Your first step in achieving work-life balance is to use your skills as a nurse to evaluate your own priorities. What would you tell a patient if they were experiencing stress from work-life imbalance? What dimension of your wheel of life have you been neglecting? Even if your priority is to advance your career, another aspect of your life, such as your physical or mental health, might be throwing the rest of your life out of balance.
Create Your Personalized Plan
Your next step is to create a personalized plan for improving work-life balance. Start with small, achievable goals. For example, if your goal is to spend more time with your family, you can start by planning meals around the dinner table instead of having everyone eat separately. You’re likely setting yourself up for failure if you expect to achieve work-life balance all at once. Instead, try using evidence-based strategies to create an individualized change process where small successes are built upon to achieve an overall goal.
Manage Your Time
Time management is one of the most important aspects of work-life balance as a nurse. When creating your personalized plan, take a look at how you currently spend your time. If you’re spending an inordinate amount of time browsing through social media, unplugging for a few hours a day can relieve stress and free up time for your lifestyle goals. Track how you spend your time to spot activities that are eating up your free time. There’s no shortage of time management apps that can help you do so.
Optimize Your Work Schedule
Work schedules are one of the most important influences on work-life balance. Many nurses elect to work three 12-hour shifts a week to try to tip the work-life balance scales, thinking that four days off will allow them to make the most of their personal time. A four-day weekend is appealing, but it’s important to consider how exhausting this schedule can be. After a 12-, 14-, or even 16-hour workday followed by a long commute home, many nurses can barely muster the energy to eat a meal, let alone make time for personal commitments. A four-day weekend might very well allow for more personal time, but if a nurse is spending that time recovering, it might not be worth it.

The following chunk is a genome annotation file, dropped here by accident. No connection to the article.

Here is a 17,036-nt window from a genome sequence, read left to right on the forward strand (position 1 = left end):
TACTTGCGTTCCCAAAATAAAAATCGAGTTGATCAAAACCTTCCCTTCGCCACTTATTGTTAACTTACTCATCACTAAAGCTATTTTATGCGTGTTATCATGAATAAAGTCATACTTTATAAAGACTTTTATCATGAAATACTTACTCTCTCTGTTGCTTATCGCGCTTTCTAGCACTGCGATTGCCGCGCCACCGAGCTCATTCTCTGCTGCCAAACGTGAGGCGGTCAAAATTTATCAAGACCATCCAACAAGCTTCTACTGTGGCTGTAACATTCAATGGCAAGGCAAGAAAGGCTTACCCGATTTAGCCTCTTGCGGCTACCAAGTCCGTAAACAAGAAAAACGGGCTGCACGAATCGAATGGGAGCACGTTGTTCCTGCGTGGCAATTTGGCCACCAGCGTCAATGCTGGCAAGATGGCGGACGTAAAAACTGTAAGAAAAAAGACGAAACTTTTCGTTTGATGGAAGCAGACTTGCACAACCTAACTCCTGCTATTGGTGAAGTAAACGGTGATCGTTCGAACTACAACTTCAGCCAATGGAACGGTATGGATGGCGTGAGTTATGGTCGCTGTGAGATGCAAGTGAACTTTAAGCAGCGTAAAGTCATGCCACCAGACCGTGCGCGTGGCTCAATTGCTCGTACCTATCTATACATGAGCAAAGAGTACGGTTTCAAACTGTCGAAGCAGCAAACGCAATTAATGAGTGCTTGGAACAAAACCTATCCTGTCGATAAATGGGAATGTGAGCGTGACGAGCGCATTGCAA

Night shifts, especially rotating shifts, are particularly detrimental to nurse work-life balance. Nurses working overnight shifts can experience disrupted circadian rhythms, leading to insomnia, illnesses, and accidents. They can also experience psychological issues as a result of being isolated from their loved ones. If you’re having trouble finding your work-life balance, speaking with your supervisor regarding your schedule and personal needs may help.
Develop Your Support System
Nurses are better able to care for patients when they have the guidance, encouragement, and support of a team. It’s no different when improving work-life balance. Lifestyle coaches, trusted friends, and experienced coworkers are all sources of support who can help you achieve your career and lifestyle goals. There will always be caring mentors willing to help people who genuinely want to create positive change in their lives. At The University of Texas Permian Basin, you’ll find them in our RN to BSN program, passing on their experience and supporting nurses as they learn to balance their personal and professional lives.
Learn more about UT Permian Basin’s online RN to BSN program.